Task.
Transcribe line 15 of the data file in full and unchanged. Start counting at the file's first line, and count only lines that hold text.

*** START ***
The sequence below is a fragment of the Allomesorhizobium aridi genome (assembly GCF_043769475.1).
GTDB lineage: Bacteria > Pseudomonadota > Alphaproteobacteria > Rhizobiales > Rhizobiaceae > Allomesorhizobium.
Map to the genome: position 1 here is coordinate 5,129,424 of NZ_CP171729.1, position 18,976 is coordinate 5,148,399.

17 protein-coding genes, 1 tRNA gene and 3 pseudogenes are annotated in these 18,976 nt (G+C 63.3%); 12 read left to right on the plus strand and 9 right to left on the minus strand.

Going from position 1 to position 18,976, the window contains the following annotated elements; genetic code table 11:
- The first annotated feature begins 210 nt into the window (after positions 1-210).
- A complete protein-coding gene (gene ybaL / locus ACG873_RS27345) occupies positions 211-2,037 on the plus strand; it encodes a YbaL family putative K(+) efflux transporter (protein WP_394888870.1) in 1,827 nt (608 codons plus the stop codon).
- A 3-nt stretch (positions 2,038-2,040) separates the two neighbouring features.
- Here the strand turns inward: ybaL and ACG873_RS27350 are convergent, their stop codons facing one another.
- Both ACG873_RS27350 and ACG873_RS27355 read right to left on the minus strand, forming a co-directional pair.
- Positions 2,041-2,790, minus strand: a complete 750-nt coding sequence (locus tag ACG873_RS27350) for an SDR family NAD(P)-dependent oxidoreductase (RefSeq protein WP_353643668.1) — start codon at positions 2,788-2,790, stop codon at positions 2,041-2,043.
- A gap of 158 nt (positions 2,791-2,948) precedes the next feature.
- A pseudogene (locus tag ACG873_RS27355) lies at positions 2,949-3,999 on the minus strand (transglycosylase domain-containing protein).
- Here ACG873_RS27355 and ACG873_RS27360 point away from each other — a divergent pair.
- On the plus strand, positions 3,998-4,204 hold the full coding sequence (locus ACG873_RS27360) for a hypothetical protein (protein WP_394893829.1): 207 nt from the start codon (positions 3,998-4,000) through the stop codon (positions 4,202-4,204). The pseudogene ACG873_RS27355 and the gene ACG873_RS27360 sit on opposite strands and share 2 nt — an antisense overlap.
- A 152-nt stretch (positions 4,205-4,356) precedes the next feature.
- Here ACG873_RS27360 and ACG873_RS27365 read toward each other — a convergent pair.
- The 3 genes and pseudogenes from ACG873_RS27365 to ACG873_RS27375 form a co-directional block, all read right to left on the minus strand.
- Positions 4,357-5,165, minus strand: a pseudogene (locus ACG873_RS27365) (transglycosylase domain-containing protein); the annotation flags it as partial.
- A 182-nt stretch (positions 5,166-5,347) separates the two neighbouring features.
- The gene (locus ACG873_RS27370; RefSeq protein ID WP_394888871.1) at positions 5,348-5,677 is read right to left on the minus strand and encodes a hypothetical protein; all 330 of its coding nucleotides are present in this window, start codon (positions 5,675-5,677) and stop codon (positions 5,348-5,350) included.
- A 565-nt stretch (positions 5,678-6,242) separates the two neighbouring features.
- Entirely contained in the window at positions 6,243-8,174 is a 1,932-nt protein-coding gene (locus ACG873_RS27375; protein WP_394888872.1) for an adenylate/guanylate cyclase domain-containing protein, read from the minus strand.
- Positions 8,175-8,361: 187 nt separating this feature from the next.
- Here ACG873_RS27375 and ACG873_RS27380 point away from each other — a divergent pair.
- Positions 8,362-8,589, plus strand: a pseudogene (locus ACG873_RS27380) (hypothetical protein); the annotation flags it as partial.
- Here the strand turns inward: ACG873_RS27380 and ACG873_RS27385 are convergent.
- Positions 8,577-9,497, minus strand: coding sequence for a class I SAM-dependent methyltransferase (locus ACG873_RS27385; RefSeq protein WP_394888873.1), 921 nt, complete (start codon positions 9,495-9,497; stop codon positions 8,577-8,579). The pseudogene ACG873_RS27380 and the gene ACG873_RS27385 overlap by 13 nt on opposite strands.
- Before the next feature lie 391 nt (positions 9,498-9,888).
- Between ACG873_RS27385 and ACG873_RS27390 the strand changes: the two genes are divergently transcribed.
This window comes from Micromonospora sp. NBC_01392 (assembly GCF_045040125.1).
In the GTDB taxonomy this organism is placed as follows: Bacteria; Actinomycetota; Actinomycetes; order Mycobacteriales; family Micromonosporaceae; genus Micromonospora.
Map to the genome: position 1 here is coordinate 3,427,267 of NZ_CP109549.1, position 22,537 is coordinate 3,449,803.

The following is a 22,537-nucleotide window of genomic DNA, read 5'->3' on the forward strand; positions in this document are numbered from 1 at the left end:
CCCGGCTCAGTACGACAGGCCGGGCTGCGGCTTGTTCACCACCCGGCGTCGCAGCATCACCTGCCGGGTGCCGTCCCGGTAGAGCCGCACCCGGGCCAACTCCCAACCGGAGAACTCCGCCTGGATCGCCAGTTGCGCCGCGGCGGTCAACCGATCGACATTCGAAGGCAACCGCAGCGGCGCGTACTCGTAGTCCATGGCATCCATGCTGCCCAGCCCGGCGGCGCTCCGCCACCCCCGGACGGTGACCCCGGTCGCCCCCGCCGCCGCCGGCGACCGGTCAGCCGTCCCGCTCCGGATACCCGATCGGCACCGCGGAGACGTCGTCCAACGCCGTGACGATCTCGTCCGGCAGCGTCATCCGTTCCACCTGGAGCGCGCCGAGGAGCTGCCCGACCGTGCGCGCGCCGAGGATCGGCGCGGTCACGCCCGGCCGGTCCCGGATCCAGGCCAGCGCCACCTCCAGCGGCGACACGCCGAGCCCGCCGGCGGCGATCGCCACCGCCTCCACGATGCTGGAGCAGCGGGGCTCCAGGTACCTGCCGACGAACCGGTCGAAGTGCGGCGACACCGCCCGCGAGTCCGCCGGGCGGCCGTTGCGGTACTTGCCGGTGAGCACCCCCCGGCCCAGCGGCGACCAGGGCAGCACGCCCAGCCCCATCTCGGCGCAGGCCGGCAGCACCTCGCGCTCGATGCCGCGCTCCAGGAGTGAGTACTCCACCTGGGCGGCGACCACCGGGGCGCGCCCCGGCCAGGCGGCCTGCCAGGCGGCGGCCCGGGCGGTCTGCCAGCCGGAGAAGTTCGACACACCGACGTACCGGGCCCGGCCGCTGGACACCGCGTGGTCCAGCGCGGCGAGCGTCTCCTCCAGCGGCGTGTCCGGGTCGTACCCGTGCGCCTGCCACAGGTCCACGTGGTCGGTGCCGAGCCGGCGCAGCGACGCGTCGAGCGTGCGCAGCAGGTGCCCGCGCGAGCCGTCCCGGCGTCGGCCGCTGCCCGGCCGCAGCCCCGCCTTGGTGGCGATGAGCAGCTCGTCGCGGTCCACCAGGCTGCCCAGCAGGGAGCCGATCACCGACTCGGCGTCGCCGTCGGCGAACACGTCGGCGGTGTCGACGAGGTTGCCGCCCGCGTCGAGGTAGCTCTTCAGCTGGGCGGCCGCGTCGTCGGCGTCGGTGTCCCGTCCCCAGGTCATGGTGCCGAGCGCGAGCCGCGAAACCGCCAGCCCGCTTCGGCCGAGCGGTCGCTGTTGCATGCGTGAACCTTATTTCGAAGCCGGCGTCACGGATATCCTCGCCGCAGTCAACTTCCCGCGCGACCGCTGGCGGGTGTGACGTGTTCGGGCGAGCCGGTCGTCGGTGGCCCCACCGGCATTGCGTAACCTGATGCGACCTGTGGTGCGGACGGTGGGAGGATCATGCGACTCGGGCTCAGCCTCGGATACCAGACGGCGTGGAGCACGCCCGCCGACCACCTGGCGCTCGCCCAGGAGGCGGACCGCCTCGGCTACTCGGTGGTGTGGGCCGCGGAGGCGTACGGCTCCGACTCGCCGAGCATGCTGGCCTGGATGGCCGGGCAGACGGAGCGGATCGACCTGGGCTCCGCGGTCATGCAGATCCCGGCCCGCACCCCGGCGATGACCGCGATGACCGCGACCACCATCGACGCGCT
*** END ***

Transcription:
- On the plus strand, positions 3,998-4,204 hold the full coding sequence (locus ACG873_RS27360) for a hypothetical protein (protein WP_394893829.1): 207 nt from the start codon (positions 3,998-4,000) through the stop codon (positions 4,202-4,204). The pseudogene ACG873_RS27355 and the gene ACG873_RS27360 sit on opposite strands and share 2 nt — an antisense overlap.